Intellectual Property

Roger E. Naghash is an eminent California intellectual property lawyer dedicated to defending the original works of creators and artists in California and other states. For years, Mr. Naghash has successfully defended the exclusive rights of intellectual property owners to distribute and profit from their creativity and hard work.

Intellectual property refers to creations of the mind, including inventions, literary and artistic works, symbols, names, images, and designs. Intellectual property law covers four basic categories: patents, trademarks, copyrights, and trade secrets. Patents and trademarks protect “industrial” property like inventions, technology, and geographic indications; copyright protects literary and artistic works such as novels, music, and paintings. Intellectual property “rights” grant creators exclusive privileges over the use of their work for a certain period of time. The purpose of protecting these rights by law is to encourage innovation and reward creative design. Examples of creations protected by intellectual property law include:

  • Works of authorship
  • Sound recordings
  • Video games
  • Fiber optics
  • Medications
  • Product designs
  • Names
  • Logos
  • Symbols
  • Market analyses
  • Financial information
  • Manufacturing methods

Intellectual property law protects creators, designers, and artists from infringement, or the unauthorized used and misuse of their creations. For example, copyright infringement occurs when a copyrighted work is performed, reproduced, distributed, or made into a derivative work without the owner’s permission. Patent infringement occurs when someone uses or sells a patented invention without the patent holder’s permission. The legal standard for trademark infringement is whether the use of a distinctive mark would likely confuse consumers as to the source of the goods. Trademark dilution, on the other hand, occurs when someone “blurs” or “tarnishes” the distinctive quality of a “famous” mark by either identifying the mark with dissimilar goods or associating it with inferior products. In all these cases, a competitor gains an unfair advantage by profiting from the exclusive rights of the intellectual property owner.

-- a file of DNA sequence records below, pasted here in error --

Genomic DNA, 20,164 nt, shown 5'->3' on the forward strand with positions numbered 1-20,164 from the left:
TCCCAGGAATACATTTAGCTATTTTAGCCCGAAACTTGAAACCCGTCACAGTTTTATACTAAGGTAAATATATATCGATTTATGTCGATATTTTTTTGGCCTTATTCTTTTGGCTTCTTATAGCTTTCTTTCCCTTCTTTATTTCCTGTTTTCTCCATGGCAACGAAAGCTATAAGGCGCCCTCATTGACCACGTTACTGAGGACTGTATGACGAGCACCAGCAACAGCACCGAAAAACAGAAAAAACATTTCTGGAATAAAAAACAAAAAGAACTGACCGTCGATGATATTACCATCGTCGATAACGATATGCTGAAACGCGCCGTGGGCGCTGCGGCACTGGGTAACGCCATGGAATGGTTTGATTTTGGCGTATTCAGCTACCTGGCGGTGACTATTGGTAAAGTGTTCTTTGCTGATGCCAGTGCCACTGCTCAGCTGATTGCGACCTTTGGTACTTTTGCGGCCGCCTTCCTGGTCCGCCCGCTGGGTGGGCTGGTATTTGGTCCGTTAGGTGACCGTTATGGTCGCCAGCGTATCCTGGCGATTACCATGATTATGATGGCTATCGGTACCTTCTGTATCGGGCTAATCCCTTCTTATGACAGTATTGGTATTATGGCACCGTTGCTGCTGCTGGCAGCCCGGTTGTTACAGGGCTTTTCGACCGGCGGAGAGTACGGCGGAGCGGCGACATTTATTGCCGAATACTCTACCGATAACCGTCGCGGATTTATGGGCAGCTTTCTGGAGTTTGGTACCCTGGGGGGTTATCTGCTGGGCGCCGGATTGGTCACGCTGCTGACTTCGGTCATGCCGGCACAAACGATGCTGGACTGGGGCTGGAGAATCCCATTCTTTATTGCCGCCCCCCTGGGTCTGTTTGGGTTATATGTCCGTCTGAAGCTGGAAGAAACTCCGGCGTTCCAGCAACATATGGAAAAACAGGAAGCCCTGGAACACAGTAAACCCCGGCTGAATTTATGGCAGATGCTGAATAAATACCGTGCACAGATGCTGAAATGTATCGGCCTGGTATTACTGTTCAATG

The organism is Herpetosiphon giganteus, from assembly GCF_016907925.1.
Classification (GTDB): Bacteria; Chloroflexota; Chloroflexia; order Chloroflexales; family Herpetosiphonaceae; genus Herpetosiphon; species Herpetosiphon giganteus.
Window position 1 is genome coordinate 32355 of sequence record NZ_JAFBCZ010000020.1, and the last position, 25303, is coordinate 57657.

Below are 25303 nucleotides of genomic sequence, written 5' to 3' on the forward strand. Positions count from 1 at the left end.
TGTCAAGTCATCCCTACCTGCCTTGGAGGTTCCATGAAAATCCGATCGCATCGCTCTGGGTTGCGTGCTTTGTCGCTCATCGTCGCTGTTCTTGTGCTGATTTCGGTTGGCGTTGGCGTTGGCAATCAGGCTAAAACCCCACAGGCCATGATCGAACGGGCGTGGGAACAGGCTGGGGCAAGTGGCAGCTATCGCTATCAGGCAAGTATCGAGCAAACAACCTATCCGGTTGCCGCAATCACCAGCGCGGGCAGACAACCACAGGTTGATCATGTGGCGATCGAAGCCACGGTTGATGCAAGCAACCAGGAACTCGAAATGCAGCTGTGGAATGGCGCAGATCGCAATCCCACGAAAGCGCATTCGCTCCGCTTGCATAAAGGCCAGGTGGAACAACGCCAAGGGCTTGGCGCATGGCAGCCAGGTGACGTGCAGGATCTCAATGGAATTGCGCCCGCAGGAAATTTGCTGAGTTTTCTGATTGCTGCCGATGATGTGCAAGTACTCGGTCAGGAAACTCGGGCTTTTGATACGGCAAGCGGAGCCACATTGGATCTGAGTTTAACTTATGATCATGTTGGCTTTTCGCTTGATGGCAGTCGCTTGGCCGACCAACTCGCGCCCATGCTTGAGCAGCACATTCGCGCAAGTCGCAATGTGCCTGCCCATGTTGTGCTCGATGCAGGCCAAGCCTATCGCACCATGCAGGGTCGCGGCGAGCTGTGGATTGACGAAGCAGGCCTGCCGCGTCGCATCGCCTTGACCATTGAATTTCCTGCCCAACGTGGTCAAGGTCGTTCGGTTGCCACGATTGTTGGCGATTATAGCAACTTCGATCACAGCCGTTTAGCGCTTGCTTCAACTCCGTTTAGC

The bulk of intellectual property law is set forth in federal statutes. Copyright law is codified in Title 17 of the United States Code. 17 U.S.C. §201 states that copyright in a protected work “vests initially” in the author of the work. Authors have the exclusive privilege to control the reproduction of their work, including the right to receive payment for reproductions. However, ownership may be transferred or bequeathed by operation of law. Authors may also grant or sell these rights to publishers or recording companies who then have “permission” to copy and broadcast their work. Patents are covered in the Patent Act, which is codified in 35 U.S.C. §101. According to this law, any person may obtain a patent for an invention or discovery of any new and useful process, machine, manufacture, or composition or any improvement thereof. The Lanham Act provides protection for trademarks and is codified in 15 U.S.C. §1501. Section 1114 gives trademark owners the right to sue subsequent parties for trademark infringement if the use of a mark dilutes its distinctive quality or is likely to cause confusion among consumers.

If you require legal assistance in protecting your intellectual property rights, the experienced Orange County intellectual property attorneys at the Law Offices of Roger E. Naghash can help. We have successfully handled all types of intellectual property cases, recovering compensation for victims of copyright, patent, and trademark infringement. At the Law Offices of Roger E. Naghash, we believe that no one should profit illegally from your creativity and hard work. That is why we are dedicated to providing you with the highest quality legal representation in defending your intellectual property rights. Contact us at (949) 955-1000 for a confidential consultation.